Research tell us diversity is good for business, but gender equality in the work place still needs more focus, particularly when it come to working dads.
This event, sponsored & hosted by Lloyds Banking Group, will provide a chance to learn how to create a culture where both fathers and mothers can take leave and use family-friendly policies.
This will kick-start Fathers Network Scotland's campaign to enable employers to "Dad Up" by supporting dads to take leave and work flexibly.
With leading research from University of Manchester, Lancaster University, and University of Plymouth attendees will be able to:
- Learn what practices support dads at work, so that they can be more involved at home
- Access evidence based resources from Working Families to support the use of Shared Parental Leave
- Understand how employees can support their careers and families despite workplace gender biases
This event is targeted at:
HR, Diversity & Inclusion leads and academics with an interest in gender equality, business & social policy.
9am registration with a 9.30am start
Welcome and Introduction - Sam Pringle (Fathers Network Scotland)
Razi Ahmed - Supporting our Communities - Divisional Lead Inclusion & Diversity (lloyds Banking Group)
Helen Norman (University of Manchester) - how workplaces and work-family policy influence dads' involvement at home
Ben Kerrane (Lancaster University School of Management) - how to support employees taking shared parental leave
Jasmine Kelland (University of Plymouth) - Fatherhood Forfeits - part-time working for fathers
Martin Doyle (lloyds Banking Group Family Matters Network) - The reality of being a working dad
There will be an opportunity for audience discussion and networking.
Finish at 12.30pm
To register your interest please RSVP below. Due to security you will not gain entrance to The Mound without registering for this event. Registration will close Friday 17th June 2017.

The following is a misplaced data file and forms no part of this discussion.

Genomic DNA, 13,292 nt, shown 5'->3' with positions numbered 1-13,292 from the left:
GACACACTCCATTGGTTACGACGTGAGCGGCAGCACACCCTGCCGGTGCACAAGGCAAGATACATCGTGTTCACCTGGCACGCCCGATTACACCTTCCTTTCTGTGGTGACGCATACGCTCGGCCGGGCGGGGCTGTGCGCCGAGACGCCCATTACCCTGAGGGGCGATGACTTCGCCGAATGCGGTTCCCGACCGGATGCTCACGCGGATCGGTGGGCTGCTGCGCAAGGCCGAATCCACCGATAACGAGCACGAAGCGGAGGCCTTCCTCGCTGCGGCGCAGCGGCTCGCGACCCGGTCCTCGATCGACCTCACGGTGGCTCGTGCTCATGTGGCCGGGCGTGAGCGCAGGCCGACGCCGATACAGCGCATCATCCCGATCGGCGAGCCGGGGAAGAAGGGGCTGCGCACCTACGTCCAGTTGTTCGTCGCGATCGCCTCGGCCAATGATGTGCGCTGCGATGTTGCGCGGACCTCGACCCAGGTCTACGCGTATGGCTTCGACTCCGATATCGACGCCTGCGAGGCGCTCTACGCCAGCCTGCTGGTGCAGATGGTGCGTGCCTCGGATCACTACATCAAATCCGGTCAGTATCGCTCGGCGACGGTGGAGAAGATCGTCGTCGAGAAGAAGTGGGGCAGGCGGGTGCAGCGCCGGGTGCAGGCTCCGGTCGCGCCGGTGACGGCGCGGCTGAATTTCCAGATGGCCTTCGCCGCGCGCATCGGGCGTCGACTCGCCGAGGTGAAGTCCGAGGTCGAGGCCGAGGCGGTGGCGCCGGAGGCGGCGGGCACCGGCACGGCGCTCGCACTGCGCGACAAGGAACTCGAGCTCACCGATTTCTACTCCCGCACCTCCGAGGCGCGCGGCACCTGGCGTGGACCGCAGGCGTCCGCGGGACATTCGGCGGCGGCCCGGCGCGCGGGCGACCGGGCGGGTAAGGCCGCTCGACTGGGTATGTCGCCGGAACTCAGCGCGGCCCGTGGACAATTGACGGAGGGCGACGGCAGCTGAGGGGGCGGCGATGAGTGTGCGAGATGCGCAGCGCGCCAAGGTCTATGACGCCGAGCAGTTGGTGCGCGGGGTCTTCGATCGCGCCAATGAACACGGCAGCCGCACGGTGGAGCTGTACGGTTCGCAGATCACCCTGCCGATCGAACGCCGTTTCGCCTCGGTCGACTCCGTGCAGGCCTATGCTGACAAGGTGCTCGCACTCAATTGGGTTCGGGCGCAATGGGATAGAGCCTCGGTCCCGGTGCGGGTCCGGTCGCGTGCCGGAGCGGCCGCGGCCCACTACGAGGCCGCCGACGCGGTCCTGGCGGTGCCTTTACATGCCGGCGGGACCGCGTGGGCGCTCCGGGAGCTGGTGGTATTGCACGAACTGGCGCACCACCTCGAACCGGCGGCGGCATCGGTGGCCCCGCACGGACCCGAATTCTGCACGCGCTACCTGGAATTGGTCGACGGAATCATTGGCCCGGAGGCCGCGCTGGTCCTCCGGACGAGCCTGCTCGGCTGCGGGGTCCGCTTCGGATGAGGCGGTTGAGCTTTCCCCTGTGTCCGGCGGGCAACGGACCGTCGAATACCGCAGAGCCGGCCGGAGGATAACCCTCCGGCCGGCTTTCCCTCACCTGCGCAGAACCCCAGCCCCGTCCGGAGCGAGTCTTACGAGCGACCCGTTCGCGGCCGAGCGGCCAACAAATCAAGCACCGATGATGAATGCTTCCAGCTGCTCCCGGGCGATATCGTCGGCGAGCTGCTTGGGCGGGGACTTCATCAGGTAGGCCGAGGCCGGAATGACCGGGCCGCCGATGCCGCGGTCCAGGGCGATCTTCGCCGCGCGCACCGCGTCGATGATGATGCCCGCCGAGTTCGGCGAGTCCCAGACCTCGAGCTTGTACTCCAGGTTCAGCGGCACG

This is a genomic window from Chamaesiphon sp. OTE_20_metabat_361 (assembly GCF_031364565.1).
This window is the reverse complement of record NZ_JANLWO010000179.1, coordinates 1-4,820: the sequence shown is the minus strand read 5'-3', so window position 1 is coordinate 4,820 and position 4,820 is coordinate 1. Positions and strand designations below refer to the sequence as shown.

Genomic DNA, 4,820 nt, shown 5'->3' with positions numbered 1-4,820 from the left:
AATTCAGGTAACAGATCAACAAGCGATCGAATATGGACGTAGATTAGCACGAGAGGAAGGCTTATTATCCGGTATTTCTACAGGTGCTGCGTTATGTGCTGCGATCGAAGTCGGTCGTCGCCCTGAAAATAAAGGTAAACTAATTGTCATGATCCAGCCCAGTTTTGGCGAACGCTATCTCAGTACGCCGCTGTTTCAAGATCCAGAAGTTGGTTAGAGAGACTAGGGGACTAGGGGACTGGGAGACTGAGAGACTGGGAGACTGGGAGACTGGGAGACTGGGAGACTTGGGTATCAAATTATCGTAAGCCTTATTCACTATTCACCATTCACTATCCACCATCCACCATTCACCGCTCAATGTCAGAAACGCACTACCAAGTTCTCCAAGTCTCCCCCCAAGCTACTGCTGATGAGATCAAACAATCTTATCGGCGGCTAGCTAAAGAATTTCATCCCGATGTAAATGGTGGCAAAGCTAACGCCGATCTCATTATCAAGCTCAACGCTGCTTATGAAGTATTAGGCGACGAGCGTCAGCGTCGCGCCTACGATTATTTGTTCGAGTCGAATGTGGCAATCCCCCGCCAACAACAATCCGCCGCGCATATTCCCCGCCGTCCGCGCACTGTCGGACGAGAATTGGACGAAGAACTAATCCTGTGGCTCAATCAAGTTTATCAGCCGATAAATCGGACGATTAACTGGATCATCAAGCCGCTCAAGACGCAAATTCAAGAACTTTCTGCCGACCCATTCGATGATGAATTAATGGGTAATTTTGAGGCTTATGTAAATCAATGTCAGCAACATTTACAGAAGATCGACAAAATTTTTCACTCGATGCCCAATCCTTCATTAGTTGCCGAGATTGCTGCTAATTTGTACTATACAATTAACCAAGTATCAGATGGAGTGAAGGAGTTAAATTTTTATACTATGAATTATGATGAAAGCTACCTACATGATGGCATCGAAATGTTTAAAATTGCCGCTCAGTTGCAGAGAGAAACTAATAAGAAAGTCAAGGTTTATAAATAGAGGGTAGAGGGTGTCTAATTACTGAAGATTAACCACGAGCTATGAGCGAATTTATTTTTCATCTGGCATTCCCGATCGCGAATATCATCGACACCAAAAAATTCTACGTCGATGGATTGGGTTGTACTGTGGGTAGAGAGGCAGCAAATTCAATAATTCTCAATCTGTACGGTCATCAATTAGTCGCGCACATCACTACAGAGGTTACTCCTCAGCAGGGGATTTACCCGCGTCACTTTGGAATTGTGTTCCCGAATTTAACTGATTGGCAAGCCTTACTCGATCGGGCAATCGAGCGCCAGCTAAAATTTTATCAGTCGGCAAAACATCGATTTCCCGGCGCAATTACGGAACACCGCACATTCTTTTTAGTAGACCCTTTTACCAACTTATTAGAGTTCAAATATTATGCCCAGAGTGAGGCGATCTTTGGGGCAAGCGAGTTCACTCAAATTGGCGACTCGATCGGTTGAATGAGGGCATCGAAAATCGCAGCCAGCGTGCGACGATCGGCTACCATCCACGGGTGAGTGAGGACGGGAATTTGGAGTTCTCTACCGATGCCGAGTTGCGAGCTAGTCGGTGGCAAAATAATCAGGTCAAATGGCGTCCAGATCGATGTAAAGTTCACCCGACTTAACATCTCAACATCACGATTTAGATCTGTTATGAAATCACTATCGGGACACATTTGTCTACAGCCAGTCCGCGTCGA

Speakers additional information
Dr Helen Norman is a Research Fellow in Sociology at the University of Manchester. Her research interests focus on fathers and fatherhood, the gendered division of labour and gender inequalities in work and family life. Helen will be sharing the early findings from her project exploring what makes fathers involved in their children’s care. The project looks at how employment characteristics (e.g. hours, schedules) enable or hinder a father’s involvement in childcare, and whether the way that parents organise their work and childcare arrangements in the first year of the child’s life influence paternal involvement as the child grows older. In her talk, Helen also considers how effective work-family policies in the UK – such as Shared Parental Leave, flexible working and childcare services - have been in helping fathers (and mothers) to strike a satisfactory balance between work and care.
Dr Ben Kerrane is Senior Lecturer at Lancaster University Management School. His research interests revolve around family life, and he has undertaken research (with Dr Emma Banister, Alliance Manchester Business School) on the introduction of Shared Parental Leave (SPL) in the UK. Drawing on in-depth interviews with a series of fathers who have taken Shared Parental Leave, this presentation will focus on the lived experiences of SPL parents, their motivations for taking SPL and the barriers they encountered in utilising SPL. Advice will be offered to employers in terms of the practical things organisations can do – as advocated by SPL parents themselves - to help support those who wish to apply for SPL.
Jasmine Kelland is presenting the findings of her PhD at Plymouth University which explores the impact of gender role stereotyping of parents in the workplace.The findings point to the existence of a 'Fatherhood Forfeit" for fathers who behave in a way that is not congruent with more traditional parental gender role stereotypes by wanting to work fewer hours to facilitate active involvement in family life. Support for the existing literature - which purports the existence of a "Motherhood Penalty” for mothers who act contrary to such parental gender role stereotypes by working full time - has also been found in the initial analysis.